It feels impolite to lump the twins together here (Fred is the obvious winner, sorry), but if you had a chance to date one of Hogwarts’ leading rebels against the Ministry machine, you probably wouldn’t be too picky about which one. They’re loyal to each other, to their family, to Dumbledore and Harry, but the mischief they make to undermine Dolores Umbridge is something no one else could achieve. Class clowns are always likable, but Fred and George prove they have the smarts to lead the resistance while making some extra Galleons on the side.
4. Nymphadora Tonks, book 5
Did everyone peak in Order of the Phoenix? All signs point to yes. Tonks shows up at Privet Drive, and she’s a klutz but she’s also a bona fide badass. She’s the Auror mentee of freaking Mad-Eye Moody, and we know he’s not one to suffer fools. She can change her appearance at will and uses it for espionage, and she’s easily the youngest and coolest adult Harry has ever met (sorry, older Weasley brothers).
3. Harry Potter, book 6
At the beginning of book five, Harry is embarrassed to be seen with Luna and Neville; at the beginning of book six, he coolly shuts down Romilda Vane by calling them his friends. After a year of libel and slander at the hands of the wizarding government while covertly fighting Voldemort’s forces, Harry develops a tough armor not to mention the fresh loss of father-figure Sirius, which he chooses to use as fuel for his fight instead of dwelling in the pain. Book six Harry is famous for the right reasons, and finally at grips with his destiny and ready to see the prophecy to its end. “And it does help that you’ve grown about a foot over the summer too,” Hermione points out. No wonder Romilda tried to sneak him that love potion.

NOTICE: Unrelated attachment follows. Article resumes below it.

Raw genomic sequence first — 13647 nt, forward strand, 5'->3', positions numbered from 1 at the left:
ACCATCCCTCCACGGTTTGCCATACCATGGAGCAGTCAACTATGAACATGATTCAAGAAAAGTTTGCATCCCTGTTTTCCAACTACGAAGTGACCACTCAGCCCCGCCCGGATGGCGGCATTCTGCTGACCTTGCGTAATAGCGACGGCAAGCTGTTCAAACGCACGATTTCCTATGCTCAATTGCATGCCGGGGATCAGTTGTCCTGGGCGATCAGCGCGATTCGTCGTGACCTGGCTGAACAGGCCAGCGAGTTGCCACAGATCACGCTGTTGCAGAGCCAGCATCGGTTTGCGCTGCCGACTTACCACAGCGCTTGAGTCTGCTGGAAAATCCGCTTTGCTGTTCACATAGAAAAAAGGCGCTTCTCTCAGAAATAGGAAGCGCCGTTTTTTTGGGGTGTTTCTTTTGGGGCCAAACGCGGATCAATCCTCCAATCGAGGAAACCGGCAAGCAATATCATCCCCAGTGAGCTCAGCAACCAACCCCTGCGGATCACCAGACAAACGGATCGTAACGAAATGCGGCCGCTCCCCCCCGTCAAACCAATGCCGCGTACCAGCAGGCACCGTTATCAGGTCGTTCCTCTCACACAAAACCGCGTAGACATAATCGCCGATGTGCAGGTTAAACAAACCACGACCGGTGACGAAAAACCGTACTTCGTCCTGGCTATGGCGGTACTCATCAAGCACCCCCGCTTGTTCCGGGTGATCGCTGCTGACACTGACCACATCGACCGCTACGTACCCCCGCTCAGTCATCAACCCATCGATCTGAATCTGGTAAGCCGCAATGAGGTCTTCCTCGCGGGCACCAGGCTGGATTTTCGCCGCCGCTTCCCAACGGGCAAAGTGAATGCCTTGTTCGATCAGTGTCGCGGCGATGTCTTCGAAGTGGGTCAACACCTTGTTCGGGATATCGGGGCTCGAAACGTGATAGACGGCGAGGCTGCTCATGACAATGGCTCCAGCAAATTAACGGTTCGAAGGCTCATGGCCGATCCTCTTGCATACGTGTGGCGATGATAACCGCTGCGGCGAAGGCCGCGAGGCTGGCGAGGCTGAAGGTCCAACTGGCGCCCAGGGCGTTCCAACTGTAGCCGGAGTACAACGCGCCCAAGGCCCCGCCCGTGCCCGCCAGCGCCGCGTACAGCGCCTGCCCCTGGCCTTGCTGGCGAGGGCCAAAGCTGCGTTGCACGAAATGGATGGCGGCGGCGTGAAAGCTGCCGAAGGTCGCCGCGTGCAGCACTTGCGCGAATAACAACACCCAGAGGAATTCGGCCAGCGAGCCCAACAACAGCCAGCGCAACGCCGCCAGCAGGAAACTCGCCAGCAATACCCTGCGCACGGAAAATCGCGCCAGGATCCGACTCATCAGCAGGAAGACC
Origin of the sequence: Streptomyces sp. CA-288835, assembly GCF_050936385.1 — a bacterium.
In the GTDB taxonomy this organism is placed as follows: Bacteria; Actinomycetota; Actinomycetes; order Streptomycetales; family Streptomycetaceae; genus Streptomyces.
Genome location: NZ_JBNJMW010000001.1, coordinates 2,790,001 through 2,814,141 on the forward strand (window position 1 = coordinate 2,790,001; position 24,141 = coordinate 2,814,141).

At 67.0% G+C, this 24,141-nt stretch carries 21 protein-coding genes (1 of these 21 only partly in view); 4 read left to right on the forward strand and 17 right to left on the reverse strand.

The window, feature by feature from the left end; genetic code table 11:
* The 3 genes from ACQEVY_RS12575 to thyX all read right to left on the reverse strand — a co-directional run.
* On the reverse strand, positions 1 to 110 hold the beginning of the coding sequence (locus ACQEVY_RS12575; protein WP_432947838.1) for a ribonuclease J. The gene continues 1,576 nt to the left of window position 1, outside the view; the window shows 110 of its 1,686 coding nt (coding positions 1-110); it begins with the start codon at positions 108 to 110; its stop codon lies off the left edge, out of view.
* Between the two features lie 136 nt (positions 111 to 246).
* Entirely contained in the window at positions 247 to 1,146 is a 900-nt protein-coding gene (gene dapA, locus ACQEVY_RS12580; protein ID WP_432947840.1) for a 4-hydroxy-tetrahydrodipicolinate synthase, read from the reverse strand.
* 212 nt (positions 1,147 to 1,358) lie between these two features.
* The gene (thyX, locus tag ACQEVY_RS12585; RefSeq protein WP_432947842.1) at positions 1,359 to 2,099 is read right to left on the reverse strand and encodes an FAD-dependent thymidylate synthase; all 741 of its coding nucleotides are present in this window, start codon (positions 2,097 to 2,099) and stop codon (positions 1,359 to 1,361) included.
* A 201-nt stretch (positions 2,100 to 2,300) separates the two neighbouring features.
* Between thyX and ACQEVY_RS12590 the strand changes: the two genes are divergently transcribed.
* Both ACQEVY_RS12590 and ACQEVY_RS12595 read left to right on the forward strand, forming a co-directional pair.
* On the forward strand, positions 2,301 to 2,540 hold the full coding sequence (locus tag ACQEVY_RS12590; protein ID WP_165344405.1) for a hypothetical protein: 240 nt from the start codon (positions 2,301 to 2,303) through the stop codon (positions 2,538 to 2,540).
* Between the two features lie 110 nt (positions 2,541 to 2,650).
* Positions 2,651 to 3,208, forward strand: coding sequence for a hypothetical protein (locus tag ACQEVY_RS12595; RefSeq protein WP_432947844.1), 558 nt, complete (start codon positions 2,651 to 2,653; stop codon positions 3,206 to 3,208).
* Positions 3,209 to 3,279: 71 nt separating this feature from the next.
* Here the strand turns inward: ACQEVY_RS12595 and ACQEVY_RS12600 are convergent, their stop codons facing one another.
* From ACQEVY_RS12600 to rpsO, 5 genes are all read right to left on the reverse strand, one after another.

2. Ginny Weasley, book 5
Book Ginny will always be a literary hero, and homegirl brings her A-game in Order of the Phoenix. Now that she’s legitimately over her tween crush on the famous Harry Potter, her Bat Bogey Hex brings all the boys to the yard (Michael Corner and Dean Thomas, to be specific). She’s a vocal supporter of the anti-Voldemort movement, plays Quidditch for Gryffindor after her brothers and Harry get banned, and kicks Death Eater butt at the Ministry with Harry, Ron, Hermione, Luna, and Neville. She also gives zero fucks about the latter two’s arbitrary social standing at Hogwarts remember that it’s Ginny who introduces Harry to Luna in the first place, and she ends up becoming one of their best friends.
1. Neville Longbottom, book 7
This actually has nothing to do with Matthew Lewis getting hot. Neville’s slow-burn character development is one of the most satisfying things about Harry Potter upon every reread. As a child, he’s nothing but nerves and self-doubt, but a little faith and finding his strengths (Herbology! Loyalty!) takes him far. Bolstered by Dumbledore’s Army and by the resurgence of the Death Eaters who tortured his parents, Neville becomes a leader in Deathly Hallows, urging Harry’s remaining supporters at Hogwarts to keep up the fight and never back down. Super hot.